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NCJ Number: 209303 Find in a Library
Title: Devloping Principles for Best Practice in Expanded School Mental Health
Journal: Journal of Youth and Adolescence  Volume:34  Issue:1  Dated:February 2005  Pages:7-13
Author(s): Mark D. Weist; Mark A. Sander; Christine Walrath; Benjamin Link; Laura Nabors; Steve Adelsheim; Elizabeth Moore; Jenni Jennings; Kristine Carrillo
Date Published: February 2005
Page Count: 7
Publisher: HTML 
Type: Instructional Material; Technical Assistance
Format: Article
Language: English
Country: United States of America
Annotation: This article presents 10 principles for best practice in school mental health services based on a review of relevant literature and the activities of a federally funded national center for school mental health services.
Abstract: After revision of the original draft of the principles in the spring of 2002 based on qualitative feedback from stakeholders in the field, the revised principles received strong support from a sample of 86 people who represented 8 stakeholder groups in 3 States. The first principle states that all youth and families are able to access appropriate care regardless of their ability to pay, and the second principle states that programs are implemented to address school and community needs and assets. The third principle is that programs and services focus on reducing barriers to development and learning, are student and family friendly, and are based on evidence of positive impact. Under principle four, students, families, teachers, and other important groups are actively involved in the program's development, oversight, evaluation, and continuous improvement; and principle five states that quality assessment and improvement activities continually guide and provide feedback to the program. The sixth principle supports a continuum of care, including schoolwide mental health promotion, early intervention, and treatment; and principle seven is that staff adhere to high ethical standards, are committed to children and adolescents, and display an energetic, flexible, responsive, and proactive style in delivering services. The remaining three principles are as follows: staff are respectful of and competently address developmental, cultural, and personal differences among students, families, and staff; staff build and maintain strong relationships with other mental health and health providers and educators in the school, and a theme of interdisciplinary collaboration characterizes all efforts; and mental health programs in the school are coordinated with related programs in other community settings. 3 tables and 30 references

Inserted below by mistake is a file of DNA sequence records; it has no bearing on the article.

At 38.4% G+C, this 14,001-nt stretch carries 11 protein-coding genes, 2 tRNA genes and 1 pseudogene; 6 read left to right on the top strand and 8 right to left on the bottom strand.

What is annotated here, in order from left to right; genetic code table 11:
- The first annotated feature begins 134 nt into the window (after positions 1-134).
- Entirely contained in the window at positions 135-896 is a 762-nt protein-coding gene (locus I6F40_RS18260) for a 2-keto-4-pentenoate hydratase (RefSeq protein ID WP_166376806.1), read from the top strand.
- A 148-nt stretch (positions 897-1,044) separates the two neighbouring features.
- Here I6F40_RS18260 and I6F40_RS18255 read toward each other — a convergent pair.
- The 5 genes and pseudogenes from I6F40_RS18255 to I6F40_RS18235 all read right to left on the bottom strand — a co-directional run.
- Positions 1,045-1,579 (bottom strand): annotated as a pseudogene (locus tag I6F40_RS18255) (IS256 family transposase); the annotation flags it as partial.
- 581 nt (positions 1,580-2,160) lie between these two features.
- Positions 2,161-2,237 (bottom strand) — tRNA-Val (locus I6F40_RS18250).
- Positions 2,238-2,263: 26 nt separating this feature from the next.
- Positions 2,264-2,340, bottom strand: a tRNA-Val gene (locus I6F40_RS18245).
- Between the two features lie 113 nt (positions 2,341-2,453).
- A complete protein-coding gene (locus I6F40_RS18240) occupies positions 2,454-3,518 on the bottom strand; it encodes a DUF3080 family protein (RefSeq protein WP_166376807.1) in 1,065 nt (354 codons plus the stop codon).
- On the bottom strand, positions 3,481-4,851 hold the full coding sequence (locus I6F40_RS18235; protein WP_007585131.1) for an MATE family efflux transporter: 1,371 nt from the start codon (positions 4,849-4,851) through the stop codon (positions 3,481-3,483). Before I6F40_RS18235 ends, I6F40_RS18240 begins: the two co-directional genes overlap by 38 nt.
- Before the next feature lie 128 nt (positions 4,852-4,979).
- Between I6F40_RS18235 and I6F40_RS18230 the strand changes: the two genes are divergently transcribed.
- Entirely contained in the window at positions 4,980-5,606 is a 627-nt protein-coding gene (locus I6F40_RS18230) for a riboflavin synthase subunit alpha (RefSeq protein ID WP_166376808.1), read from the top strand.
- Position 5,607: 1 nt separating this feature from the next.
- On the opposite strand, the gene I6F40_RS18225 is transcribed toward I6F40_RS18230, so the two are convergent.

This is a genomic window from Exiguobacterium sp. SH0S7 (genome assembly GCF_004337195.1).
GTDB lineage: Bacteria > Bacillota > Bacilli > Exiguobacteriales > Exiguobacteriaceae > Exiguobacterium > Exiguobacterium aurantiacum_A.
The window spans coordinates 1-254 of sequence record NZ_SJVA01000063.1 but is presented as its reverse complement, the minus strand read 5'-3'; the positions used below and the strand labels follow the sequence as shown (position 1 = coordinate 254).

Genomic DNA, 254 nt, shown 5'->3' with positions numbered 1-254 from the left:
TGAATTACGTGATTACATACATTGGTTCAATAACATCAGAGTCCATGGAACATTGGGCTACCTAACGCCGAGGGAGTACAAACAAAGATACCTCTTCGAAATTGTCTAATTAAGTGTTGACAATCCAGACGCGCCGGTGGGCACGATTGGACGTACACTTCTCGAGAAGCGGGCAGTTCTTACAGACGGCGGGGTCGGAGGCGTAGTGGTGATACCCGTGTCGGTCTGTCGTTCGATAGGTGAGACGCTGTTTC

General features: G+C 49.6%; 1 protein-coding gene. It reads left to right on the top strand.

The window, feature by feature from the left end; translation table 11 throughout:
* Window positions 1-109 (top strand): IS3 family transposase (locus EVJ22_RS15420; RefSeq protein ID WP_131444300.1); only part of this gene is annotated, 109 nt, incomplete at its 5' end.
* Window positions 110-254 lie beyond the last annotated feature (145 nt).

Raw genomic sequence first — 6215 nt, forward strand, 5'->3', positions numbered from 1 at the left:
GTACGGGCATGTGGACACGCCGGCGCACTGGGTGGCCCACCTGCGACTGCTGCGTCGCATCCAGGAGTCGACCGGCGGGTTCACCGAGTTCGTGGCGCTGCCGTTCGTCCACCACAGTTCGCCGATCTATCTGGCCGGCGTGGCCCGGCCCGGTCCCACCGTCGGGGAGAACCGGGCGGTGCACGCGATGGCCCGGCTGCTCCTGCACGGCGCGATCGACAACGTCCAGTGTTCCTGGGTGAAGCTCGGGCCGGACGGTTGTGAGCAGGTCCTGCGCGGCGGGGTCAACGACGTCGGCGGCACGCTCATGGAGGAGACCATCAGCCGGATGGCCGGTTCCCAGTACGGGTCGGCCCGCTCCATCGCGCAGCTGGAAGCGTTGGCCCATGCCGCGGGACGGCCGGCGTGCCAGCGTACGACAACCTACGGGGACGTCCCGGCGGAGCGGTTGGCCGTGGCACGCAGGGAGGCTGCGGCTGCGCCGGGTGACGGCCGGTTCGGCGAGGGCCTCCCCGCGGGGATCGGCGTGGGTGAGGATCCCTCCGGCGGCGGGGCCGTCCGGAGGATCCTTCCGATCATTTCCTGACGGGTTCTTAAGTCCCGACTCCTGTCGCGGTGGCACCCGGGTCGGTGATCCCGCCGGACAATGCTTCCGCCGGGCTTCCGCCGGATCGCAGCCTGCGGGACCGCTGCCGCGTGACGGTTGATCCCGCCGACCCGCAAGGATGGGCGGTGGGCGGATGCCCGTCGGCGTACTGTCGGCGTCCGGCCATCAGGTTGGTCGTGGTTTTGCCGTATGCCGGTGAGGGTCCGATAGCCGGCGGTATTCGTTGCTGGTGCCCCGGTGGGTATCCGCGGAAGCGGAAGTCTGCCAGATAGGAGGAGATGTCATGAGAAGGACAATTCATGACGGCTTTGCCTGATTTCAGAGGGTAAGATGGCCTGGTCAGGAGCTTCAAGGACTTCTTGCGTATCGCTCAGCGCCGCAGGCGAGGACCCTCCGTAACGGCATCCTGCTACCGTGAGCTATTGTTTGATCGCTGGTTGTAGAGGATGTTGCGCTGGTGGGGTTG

Main Term(s): Juvenile mental health services
Index Term(s): Juvenile delinquency prevention; School delinquency programs; School health services; School influences on crime
To cite this abstract, use the following link:
http://www.ncjrs.gov/App/publications/abstract.aspx?ID=209303

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